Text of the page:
Japanese History

Academic, Politics

I missed this post by Tak at the time. It discusses the recent availability online of translations of Japanese history textbooks for middle-school:

Lastly, Japanese Society for History Textbook Reform, the group of right-wing historians also known as tsukurukai or 新しい歴史教科書を作る会, has just published translations of their infamous textbook for middle-school students titled New History Textbook: Revised Edition (『改訂版 新しい歴史教科書』) in [Note: The following links are all PDF files:] English, Korean, and Chinese (simplified and traditional). The site has these translations as pdf files, and as far as I can tell the English one covers different chapters than the Chinese and Korean ones. (Hmmm…I wonder what they’re thinking, I should probably download them all before they take them down.) The group has also made some sections of the book available online here in Japanese.

I was stunned when I skimmed through the first page. Here’s just one paragraph:

The history you are about to study is the history of Japan. In other words, you will be familiarizing yourselves with the stories of your ancestors — your blood relatives. Your closest ancestors your parents, who were preceded by your four grandparents. As you go back further in time, number of ancestors increases with each generation. Then you realize that the humans populated the Japanese Archipelago are ancestors you share with the other students in classroom. In every era, Japanese history was made by ancestors common to all of us.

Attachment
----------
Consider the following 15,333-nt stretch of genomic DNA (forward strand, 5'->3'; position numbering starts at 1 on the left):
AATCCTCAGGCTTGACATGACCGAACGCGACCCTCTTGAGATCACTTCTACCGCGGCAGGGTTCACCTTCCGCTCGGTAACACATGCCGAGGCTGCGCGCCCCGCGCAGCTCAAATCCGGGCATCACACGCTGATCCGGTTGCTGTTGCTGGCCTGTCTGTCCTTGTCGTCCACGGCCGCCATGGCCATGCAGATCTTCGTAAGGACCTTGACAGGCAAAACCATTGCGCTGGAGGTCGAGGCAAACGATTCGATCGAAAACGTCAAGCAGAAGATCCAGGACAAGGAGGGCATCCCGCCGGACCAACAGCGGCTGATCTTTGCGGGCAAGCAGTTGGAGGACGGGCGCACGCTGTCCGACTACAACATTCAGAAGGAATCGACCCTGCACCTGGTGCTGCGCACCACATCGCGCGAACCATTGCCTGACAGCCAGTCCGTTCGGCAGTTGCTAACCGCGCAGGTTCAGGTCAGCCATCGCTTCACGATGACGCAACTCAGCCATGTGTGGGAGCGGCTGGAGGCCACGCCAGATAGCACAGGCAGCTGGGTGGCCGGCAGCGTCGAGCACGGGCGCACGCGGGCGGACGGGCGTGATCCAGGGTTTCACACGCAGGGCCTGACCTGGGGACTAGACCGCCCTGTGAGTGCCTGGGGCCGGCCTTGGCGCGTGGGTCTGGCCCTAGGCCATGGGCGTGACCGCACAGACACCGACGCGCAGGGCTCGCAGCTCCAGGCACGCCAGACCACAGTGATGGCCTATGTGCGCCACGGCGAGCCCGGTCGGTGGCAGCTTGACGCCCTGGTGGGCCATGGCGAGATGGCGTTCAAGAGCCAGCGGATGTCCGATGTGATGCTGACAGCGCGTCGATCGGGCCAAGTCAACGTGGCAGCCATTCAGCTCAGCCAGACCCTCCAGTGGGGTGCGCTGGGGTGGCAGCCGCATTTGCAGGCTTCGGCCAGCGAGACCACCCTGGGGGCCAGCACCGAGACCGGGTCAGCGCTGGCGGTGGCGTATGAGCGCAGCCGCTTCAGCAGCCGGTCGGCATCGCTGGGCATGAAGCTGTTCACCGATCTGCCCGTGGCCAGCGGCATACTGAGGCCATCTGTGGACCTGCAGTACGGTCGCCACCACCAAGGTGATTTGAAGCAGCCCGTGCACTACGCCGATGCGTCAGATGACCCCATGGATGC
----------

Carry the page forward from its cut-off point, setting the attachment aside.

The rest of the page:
More recently, another site, JE Kaleidoscope, has made available all the history textbooks currently approved by the Japanese Ministry of Education. Not everything available in English yet, but there is quite a bit already up there, and more should be available soon.

There is also a new book that is worth noting: History Education and National Identity in East Asia. I read an earlier copy of the Taiwan chapter for my dissertation. It is a very useful overview of the reforms to the history curriculum that have taken place in Taiwan since the 90s. It is an expensive book, so you’ll want to get it out of the library.

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